I am a mother of three small children, and I am homeschooling them. I have little time, money or to be quite honest, energy but as an artist, I know the importance of art and creativity in a young child's life. Now, don't get me wrong, these children, when left to their own devices are more creative than most people I know. I would, however, love some ideas for some permaculture type projects that I could work with them to instill a love of nature, art, and of course all things permaculture
“The best things in life are nearest: Breath in your nostrils, light in your eyes, flowers at your feet, duties at your hand, the path of right just before you. Then do not grasp at the stars, but do life’s plain, common work as it comes, certain that daily duties and daily bread are the sweetest things in life.” Robert Louis Stevenson
I understand your point about not having money for art supplies- that is what started me down this path myself- and I don't think you shouldhave to buy supplies to teach your kids about art anyway! It is WAY more valuable for them to learn a love and respect for the land and ecology around them by making art and developing their creativity with what they find at hand. A project I have done for years I call ephemeral mosaics- the idea of them being temporary, and made up of many small pieces- but not ceramic, just the petals and seeds and leaves etc found around me- and changing every season.
Start by having your kids talk to you about the colours they see when they look around them outside, be specific- get them to say more then green, maybe new green or dark green- recognizing there are different greens, how many can they count? Talk about what the colours might be like from the same spot in 5 months time- what does spring look like? how are the colours different for summer? Then get the kids with paper bags or other carry sacks walking around and gathering what is fallen- don't pick! Teach respect for not picking the plants, just gleaning from what they find, and limit each bag to one particular type of material- maybe one bag is acorn caps, another pine cones or maple leaves. If there are things like horse-chestnuts or other seeds- I talk with kids about who we might need to share the bounty with- would anyone want to eat this? Be sure and share, and instill the idea that others in our ecosystem will want some too!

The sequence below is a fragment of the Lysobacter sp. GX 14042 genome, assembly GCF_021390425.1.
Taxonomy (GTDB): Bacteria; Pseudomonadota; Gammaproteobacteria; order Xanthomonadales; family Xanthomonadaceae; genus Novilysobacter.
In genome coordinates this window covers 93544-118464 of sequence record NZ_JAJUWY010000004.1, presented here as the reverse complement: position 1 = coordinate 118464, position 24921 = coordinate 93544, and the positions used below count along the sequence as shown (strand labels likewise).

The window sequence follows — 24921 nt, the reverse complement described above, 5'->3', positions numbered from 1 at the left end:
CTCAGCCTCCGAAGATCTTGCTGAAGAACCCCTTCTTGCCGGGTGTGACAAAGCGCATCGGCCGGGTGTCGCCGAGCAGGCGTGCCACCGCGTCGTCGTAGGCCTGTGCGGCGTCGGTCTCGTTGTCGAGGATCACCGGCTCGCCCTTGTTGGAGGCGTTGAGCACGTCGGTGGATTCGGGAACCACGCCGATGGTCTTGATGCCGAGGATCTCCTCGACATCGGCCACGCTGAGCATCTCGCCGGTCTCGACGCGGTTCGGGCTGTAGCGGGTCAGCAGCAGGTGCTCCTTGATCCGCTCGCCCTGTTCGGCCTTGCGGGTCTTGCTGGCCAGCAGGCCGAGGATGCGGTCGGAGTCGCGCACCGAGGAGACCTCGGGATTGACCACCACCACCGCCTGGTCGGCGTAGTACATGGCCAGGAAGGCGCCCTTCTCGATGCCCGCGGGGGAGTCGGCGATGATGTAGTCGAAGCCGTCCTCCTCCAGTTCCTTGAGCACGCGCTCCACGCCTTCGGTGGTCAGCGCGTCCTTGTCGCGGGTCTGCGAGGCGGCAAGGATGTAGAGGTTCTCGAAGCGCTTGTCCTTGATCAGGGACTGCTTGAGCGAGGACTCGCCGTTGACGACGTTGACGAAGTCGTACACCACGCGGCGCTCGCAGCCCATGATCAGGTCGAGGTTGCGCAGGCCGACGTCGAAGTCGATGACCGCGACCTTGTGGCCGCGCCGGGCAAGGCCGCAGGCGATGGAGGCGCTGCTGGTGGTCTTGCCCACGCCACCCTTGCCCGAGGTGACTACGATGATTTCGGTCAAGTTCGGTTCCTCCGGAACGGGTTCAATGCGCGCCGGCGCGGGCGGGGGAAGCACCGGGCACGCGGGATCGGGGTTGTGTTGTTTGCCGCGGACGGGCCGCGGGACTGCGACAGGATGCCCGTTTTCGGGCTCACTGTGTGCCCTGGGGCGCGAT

Talk about colour, texture, shape.
Teach your kids to look closely and see if they can identify the growing patterns: the explosions, the fractals, the branching, the packing principals of seeds on a flower head, find spirals.
Pour out everything that has been gathered into neat little piles- make them an attractive colour run, like a paint palette. And then think about drawing with the materials- have little trays or cups they can use to carry the material and teach them about not messing up the paint palette, but keeping the colours pure( tidy), and sharing the colours with each other try and stay away from iconic images like cats and houses, and have them draw those patterns in nature they are looking at- the spirals, the branching of trees, the explosions of seeds or figure out how to make a fractal pattern- how many iterations can they create? take pictures on your digital camera, so they can see the images and then enjoy the wind blowing it all away. Come back the next week or the next month and do it all over again, talk about how the material they find and the colours change- this is a great way to teach kids to see and experience the natural world around them and develop a tactile seasonal awareness! You can make games too, where they start off doing their own patterns, but then have to join to each other and try and collaborate. If you have big stacked herb drying racks, or spare table spaces, let the plants dry out, and use them another day- store in paper so they don't mold after thoroughly drying in case of any residual moisture. Going out on treasure hunts for sticks and little rocks, fallen flowers, spent petals and more is a very mindful and fun thing that I have watched many a little one get lost in for ages, so you can always keep a few bags of materials around dry, and ready to use on a sweepable floor or on a table top on those rainy indoor days....have fun!
Practice being a Maker without first being a Consumer whenever possible...
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